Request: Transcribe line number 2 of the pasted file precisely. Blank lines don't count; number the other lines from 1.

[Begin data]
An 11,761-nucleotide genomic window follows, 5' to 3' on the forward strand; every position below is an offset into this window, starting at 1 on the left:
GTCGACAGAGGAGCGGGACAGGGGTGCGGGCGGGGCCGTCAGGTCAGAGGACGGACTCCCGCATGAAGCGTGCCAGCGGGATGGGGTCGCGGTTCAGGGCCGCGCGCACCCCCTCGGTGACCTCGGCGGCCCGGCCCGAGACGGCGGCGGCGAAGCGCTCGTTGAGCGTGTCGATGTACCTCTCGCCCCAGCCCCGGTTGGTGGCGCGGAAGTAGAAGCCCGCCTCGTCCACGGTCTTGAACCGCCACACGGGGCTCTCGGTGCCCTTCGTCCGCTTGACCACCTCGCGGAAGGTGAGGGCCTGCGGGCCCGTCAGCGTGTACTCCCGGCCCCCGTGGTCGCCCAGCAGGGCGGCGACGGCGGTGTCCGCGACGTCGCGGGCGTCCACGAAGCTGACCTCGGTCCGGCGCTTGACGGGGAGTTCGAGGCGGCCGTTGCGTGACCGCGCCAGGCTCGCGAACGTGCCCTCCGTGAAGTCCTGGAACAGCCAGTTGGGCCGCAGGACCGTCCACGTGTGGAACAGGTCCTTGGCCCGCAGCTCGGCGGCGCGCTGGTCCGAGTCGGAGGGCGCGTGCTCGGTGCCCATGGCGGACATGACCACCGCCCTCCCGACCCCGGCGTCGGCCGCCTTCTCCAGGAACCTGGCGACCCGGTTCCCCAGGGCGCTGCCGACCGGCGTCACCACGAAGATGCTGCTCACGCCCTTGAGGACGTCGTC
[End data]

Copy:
GTCGACAGAGGAGCGGGACAGGGGTGCGGGCGGGGCCGTCAGGTCAGAGGACGGACTCCCGCATGAAGCGTGCCAGCGGGATGGGGTCGCGGTTCAGGGCCGCGCGCACCCCCTCGGTGACCTCGGCGGCCCGGCCCGAGACGGCGGCGGCGAAGCGCTCGTTGAGCGTGTCGATGTACCTCTCGCCCCAGCCCCGGTTGGTGGCGCGGAAGTAGAAGCCCGCCTCGTCCACGGTCTTGAACCGCCACACGGGGCTCTCGGTGCCCTTCGTCCGCTTGACCACCTCGCGGAAGGTGAGGGCCTGCGGGCCCGTCAGCGTGTACTCCCGGCCCCCGTGGTCGCCCAGCAGGGCGGCGACGGCGGTGTCCGCGACGTCGCGGGCGTCCACGAAGCTGACCTCGGTCCGGCGCTTGACGGGGAGTTCGAGGCGGCCGTTGCGTGACCGCGCCAGGCTCGCGAACGTGCCCTCCGTGAAGTCCTGGAACAGCCAGTTGGGCCGCAGGACCGTCCACGTGTGGAACAGGTCCTTGGCCCGCAGCTCGGCGGCGCGCTGGTCCGAGTCGGAGGGCGCGTGCTCGGTGCCCATGGCGGACATGACCACCGCCCTCCCGACCCCGGCGTCGGCCGCCTTCTCCAGGAACCTGGCGACCCGGTTCCCCAGGGCGCTGCCGACCGGCGTCACCACGAAGATGCTGCTCACGCCCTTGAGGACGTCGTC